- The pain is very localized. If you’ve got a muscle cramp, the whole muscle will likely feel tense. If you’ve got a muscle tear, you will probably have significant pain in a smaller area than the entire muscle. If you’ve got one spot that is tender to the touch or hurts when you’re not running, you may have an injury going on.
- It hurts more after warming up. Usually muscle soreness will loosen up after a warm up, whereas an injury will likely hurt more.
- It is changing your form. This is never a good sign, and if you’re not injured now, it’s likely that you will end up injured if you keep going.
So now that we’ve covered that, you have some decisions to make. If you’re developing an injury during training, the smart decision is to rest, ice, and see a medical provider. However, if you feel like you’re working on an injury mid-race, you’ve got some different choices to make. I encourage clients to consider their post-race goals, how far into the race they’ve gone, and how close they are to goal pace currently.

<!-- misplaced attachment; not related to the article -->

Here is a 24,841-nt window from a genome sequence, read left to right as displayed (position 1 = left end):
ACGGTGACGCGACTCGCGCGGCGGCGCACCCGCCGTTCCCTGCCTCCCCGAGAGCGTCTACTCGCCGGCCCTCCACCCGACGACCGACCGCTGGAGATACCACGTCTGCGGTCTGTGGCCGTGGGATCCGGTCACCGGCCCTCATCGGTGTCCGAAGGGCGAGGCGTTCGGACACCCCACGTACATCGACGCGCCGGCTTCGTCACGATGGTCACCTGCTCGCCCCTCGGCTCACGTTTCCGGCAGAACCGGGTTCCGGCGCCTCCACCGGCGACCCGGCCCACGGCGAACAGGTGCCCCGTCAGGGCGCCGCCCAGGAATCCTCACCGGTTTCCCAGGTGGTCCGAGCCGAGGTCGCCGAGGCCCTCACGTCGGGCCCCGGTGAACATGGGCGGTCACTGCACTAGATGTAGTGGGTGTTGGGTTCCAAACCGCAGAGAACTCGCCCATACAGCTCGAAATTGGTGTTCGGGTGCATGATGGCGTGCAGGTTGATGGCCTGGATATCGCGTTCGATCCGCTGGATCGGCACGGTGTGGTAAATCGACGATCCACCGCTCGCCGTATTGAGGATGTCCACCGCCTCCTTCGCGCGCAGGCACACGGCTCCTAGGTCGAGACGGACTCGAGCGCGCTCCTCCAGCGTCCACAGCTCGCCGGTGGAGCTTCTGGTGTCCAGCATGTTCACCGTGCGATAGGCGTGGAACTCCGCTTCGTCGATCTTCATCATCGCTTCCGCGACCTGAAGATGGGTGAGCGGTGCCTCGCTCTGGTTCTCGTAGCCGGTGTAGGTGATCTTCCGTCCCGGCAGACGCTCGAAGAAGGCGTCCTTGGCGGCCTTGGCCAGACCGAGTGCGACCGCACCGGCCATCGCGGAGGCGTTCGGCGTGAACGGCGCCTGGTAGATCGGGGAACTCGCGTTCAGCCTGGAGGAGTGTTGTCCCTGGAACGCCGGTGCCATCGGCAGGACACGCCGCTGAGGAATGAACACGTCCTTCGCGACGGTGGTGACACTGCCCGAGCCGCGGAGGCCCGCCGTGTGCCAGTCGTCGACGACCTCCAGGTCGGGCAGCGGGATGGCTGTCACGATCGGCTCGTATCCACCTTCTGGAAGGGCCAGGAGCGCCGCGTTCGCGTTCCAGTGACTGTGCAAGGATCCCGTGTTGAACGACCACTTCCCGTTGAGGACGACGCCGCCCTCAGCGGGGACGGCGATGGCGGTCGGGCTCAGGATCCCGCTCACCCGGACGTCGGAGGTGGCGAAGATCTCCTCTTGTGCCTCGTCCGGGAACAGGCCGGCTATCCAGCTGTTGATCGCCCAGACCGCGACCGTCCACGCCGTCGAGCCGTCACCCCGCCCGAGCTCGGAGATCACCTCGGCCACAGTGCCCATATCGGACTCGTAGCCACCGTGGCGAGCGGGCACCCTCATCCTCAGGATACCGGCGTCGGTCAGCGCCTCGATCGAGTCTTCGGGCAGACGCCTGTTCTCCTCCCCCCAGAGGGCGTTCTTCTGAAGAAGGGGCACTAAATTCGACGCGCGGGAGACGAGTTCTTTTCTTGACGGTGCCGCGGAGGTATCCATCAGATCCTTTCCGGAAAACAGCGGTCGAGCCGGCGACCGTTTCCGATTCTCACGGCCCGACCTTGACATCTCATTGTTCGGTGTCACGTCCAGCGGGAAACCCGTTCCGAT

If you’ve got 2 miles left, and you have a 3 minute cushion to your goal race time, you probably want to suck it up and deal with the consequences afterward. Because you’re so damn close. If however, you’re 5 miles in and there’s no way you’re on target for you goals, you may want to drop or just run the miles without a time goal in mind.
Whatever the case, if you think you’re developing an overuse injury, always remember that there will be more races and opportunities to grab that PR. You don’t have to break your body to do so. But even if you aren’t working on an injury, racing will still hurt.
But now we know that’s ok. In fact, it’s a good sign, usually. Start working on that mental framework change now. So that when the time comes and we’re finally able to race again, the fact that it’s going to hurt won’t scare us, it will motivate us.